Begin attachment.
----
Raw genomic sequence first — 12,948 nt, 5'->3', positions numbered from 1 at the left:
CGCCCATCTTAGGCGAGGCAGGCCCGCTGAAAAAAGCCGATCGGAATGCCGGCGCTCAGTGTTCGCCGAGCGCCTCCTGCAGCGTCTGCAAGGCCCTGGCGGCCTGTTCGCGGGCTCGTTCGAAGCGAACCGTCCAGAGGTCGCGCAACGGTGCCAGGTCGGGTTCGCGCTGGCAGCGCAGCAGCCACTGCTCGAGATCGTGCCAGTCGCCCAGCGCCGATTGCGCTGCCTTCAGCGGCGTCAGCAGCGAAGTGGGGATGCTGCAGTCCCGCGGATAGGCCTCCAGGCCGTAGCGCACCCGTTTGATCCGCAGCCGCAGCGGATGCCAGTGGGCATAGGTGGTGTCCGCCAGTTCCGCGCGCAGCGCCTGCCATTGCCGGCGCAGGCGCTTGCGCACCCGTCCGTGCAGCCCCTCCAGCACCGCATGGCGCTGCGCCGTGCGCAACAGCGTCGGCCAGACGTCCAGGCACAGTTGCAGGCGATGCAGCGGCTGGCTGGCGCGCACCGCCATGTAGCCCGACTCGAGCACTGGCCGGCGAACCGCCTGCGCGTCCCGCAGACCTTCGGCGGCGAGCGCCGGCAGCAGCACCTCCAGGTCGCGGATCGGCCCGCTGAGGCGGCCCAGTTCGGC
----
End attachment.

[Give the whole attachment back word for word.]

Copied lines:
Raw genomic sequence first — 12,948 nt, 5'->3', positions numbered from 1 at the left:
CGCCCATCTTAGGCGAGGCAGGCCCGCTGAAAAAAGCCGATCGGAATGCCGGCGCTCAGTGTTCGCCGAGCGCCTCCTGCAGCGTCTGCAAGGCCCTGGCGGCCTGTTCGCGGGCTCGTTCGAAGCGAACCGTCCAGAGGTCGCGCAACGGTGCCAGGTCGGGTTCGCGCTGGCAGCGCAGCAGCCACTGCTCGAGATCGTGCCAGTCGCCCAGCGCCGATTGCGCTGCCTTCAGCGGCGTCAGCAGCGAAGTGGGGATGCTGCAGTCCCGCGGATAGGCCTCCAGGCCGTAGCGCACCCGTTTGATCCGCAGCCGCAGCGGATGCCAGTGGGCATAGGTGGTGTCCGCCAGTTCCGCGCGCAGCGCCTGCCATTGCCGGCGCAGGCGCTTGCGCACCCGTCCGTGCAGCCCCTCCAGCACCGCATGGCGCTGCGCCGTGCGCAACAGCGTCGGCCAGACGTCCAGGCACAGTTGCAGGCGATGCAGCGGCTGGCTGGCGCGCACCGCCATGTAGCCCGACTCGAGCACTGGCCGGCGAACCGCCTGCGCGTCCCGCAGACCTTCGGCGGCGAGCGCCGGCAGCAGCACCTCCAGGTCGCGGATCGGCCCGCTGAGGCGGCCCAGTTCGGC